And that, my dear, is why I buy it from the farmer's market.

Because I can talk to the farmer face-to-face, I know who is and who isn't using responsible growing methods. Many of the ones around here are pretty much pesticide free and proud to say so.
I wish there was a farmer's market near me. The one nearby isn't really a farmer's market. You talk to the vendors and they will tell you anything you want to hear, but you can tell that's what they are doing.

I live in the suburbs, closer to the farms than the city, but I have to go into the city to get to a real farmer's market. That's not strictly true. The agricultural college has one in summer. It's open for very limited hours and only a few days a week, but I should check when it is open. They don't seem to have anything this year. Sigh. But, I did find:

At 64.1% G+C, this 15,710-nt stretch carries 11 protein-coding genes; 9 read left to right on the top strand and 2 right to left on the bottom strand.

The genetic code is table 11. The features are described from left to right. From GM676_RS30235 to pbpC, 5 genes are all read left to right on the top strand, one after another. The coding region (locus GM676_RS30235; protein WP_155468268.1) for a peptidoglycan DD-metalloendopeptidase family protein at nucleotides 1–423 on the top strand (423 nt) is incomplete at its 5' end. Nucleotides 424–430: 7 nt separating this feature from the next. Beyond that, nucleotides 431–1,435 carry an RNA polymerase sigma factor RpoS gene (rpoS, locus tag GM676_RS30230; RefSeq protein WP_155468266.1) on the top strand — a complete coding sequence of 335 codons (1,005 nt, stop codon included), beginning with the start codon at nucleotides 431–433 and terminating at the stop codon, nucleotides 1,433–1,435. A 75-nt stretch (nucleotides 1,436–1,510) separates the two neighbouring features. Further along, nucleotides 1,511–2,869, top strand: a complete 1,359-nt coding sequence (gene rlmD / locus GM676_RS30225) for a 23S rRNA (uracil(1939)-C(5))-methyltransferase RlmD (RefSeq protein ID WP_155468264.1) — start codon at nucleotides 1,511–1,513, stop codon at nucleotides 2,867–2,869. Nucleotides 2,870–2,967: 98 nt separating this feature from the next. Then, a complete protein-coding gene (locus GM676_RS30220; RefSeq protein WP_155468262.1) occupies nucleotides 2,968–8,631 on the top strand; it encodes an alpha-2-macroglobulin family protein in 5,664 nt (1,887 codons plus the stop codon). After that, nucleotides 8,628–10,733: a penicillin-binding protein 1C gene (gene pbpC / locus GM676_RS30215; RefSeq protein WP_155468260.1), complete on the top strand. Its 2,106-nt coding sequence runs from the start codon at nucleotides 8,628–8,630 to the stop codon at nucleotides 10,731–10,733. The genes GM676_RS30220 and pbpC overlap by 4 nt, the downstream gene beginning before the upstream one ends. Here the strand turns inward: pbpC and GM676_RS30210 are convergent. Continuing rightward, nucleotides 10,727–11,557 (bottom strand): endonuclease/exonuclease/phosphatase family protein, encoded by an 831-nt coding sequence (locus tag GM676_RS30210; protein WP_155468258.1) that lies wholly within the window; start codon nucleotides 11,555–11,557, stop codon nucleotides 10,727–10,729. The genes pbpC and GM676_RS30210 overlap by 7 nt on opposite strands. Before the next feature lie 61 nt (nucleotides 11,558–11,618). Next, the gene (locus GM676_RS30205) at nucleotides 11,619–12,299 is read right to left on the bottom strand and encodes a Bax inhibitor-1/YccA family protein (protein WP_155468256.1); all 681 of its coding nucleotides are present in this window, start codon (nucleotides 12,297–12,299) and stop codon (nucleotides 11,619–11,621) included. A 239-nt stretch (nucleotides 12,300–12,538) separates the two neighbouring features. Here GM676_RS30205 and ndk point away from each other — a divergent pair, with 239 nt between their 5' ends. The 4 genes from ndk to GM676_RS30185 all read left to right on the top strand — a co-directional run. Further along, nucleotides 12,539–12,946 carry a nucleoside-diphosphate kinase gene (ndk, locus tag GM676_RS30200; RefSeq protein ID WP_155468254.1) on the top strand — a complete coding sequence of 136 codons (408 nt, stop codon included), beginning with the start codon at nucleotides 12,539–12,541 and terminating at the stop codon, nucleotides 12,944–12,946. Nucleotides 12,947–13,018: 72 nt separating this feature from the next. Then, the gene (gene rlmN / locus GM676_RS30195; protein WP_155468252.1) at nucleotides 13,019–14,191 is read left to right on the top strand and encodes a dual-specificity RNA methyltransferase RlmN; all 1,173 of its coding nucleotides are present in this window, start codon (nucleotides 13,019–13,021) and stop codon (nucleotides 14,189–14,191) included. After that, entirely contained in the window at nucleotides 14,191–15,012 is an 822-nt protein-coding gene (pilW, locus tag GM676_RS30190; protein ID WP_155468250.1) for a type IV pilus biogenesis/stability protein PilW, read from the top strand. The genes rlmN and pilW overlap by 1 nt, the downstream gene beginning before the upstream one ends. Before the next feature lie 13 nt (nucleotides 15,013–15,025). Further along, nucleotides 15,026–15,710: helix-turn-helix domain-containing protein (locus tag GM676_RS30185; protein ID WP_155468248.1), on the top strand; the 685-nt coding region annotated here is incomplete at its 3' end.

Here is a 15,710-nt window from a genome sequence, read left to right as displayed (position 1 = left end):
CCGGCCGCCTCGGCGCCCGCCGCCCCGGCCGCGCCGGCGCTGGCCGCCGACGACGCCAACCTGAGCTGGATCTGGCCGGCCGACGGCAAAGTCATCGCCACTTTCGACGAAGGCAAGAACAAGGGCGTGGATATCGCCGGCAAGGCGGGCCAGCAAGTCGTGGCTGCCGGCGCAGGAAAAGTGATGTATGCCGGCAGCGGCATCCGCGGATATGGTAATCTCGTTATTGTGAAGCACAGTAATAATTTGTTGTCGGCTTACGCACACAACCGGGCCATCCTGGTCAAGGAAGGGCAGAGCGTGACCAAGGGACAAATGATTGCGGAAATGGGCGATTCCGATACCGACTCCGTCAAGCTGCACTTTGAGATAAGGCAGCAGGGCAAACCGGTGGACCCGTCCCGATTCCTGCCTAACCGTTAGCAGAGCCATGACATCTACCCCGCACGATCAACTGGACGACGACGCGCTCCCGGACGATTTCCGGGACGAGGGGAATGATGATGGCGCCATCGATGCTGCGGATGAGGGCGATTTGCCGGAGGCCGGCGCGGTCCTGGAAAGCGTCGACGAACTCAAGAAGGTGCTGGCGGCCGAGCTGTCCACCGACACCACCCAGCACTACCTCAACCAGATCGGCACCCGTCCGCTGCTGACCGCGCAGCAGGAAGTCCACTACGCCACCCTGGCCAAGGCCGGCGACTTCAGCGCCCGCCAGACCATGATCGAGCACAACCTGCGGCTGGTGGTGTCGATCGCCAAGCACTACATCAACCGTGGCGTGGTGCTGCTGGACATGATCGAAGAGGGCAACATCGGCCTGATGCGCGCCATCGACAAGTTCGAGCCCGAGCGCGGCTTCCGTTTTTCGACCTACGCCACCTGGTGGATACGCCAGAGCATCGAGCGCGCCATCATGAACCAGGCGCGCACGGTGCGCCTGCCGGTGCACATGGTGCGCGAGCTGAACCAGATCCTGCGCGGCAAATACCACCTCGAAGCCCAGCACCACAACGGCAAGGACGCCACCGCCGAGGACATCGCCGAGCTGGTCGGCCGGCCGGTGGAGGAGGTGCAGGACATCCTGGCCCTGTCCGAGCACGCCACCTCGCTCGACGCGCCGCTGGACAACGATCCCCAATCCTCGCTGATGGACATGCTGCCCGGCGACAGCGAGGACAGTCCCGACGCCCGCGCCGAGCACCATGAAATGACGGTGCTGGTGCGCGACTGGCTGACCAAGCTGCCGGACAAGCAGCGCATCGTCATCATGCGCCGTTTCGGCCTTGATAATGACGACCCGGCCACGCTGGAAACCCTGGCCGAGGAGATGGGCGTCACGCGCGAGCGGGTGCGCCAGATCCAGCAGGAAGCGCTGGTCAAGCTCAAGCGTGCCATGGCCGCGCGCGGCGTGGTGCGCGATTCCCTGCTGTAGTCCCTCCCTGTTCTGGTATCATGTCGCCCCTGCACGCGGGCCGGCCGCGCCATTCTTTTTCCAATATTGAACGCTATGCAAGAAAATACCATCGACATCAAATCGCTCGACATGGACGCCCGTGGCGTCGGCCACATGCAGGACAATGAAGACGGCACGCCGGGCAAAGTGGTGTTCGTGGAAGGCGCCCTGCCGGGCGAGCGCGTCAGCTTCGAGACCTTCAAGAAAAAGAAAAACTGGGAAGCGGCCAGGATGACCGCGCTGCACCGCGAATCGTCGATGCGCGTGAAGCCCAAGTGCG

"Ste. Anne market is in the parking lot across the street from town hall, at 109 Ste. Anne St., from 9 a.m. to 2 p.m. It has about 16 booths with vendors selling everything from starter plants to an array of locally grown vegetables and fruits, flowers, breads, meat, herbs and artisan creations."

That's 17.5 km away. That's only 5 km closer than Jean-Talon Market, North America's largest outdoor market. At least the one in Ste-Anne will have parking.
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Old 05-03-2012, 02:51 PM   #30
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if what a chicken is fed remains in it's flesh when slaughtered and sent to market, and happier chickens taste better, i wish there were slacker chickens.

you know, chickens fed pot, beer, doritos, and m&m's.